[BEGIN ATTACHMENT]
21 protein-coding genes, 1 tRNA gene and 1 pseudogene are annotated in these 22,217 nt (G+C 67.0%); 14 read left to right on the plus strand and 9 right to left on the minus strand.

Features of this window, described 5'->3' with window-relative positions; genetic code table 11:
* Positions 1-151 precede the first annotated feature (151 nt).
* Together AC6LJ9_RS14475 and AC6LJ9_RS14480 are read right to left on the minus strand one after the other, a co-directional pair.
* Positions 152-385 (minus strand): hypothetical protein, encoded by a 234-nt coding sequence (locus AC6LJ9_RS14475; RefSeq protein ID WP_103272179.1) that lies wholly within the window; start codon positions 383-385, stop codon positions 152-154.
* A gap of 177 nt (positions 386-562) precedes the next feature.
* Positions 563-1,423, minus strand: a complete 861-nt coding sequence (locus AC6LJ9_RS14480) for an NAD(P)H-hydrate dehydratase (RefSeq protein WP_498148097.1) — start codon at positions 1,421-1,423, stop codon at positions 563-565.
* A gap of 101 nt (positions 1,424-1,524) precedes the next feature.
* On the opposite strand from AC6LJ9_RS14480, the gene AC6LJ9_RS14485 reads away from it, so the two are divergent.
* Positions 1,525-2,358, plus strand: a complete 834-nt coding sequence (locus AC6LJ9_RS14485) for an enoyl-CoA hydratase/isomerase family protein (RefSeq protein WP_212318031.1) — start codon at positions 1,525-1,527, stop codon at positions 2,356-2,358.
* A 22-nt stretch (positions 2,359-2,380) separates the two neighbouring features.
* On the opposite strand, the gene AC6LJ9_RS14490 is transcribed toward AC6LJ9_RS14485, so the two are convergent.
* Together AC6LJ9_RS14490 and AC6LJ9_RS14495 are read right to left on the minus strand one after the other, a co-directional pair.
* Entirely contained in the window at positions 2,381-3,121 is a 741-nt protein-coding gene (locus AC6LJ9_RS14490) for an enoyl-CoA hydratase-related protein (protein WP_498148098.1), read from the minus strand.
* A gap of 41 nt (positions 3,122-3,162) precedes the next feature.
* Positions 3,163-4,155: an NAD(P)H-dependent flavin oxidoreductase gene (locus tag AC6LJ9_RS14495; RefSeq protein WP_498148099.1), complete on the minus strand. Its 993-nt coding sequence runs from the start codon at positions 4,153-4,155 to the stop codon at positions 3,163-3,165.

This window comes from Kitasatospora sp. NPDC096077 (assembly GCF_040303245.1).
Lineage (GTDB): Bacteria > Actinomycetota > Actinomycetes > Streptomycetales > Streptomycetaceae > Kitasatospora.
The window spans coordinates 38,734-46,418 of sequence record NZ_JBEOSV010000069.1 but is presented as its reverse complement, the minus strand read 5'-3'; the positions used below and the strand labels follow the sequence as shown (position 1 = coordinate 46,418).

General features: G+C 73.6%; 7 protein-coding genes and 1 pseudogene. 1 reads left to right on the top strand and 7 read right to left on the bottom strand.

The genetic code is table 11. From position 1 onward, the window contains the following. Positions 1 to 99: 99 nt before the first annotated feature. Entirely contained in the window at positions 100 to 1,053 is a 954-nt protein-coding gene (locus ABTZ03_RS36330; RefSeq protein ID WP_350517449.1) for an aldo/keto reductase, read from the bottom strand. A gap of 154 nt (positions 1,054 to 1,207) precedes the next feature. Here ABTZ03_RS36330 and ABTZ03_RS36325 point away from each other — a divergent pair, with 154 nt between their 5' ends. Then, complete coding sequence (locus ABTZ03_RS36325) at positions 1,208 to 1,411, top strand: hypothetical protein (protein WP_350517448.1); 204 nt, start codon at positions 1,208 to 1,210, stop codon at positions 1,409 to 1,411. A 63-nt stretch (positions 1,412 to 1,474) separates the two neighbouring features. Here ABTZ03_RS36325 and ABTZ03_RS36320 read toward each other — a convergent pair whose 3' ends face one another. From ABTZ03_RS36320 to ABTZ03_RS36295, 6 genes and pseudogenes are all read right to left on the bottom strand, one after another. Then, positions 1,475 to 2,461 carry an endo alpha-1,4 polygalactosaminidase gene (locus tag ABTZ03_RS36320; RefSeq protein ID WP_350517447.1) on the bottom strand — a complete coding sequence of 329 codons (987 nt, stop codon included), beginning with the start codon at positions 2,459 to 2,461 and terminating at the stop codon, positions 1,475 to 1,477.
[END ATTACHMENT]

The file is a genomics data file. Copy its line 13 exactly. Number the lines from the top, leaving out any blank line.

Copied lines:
* Together AC6LJ9_RS14490 and AC6LJ9_RS14495 are read right to left on the minus strand one after the other, a co-directional pair.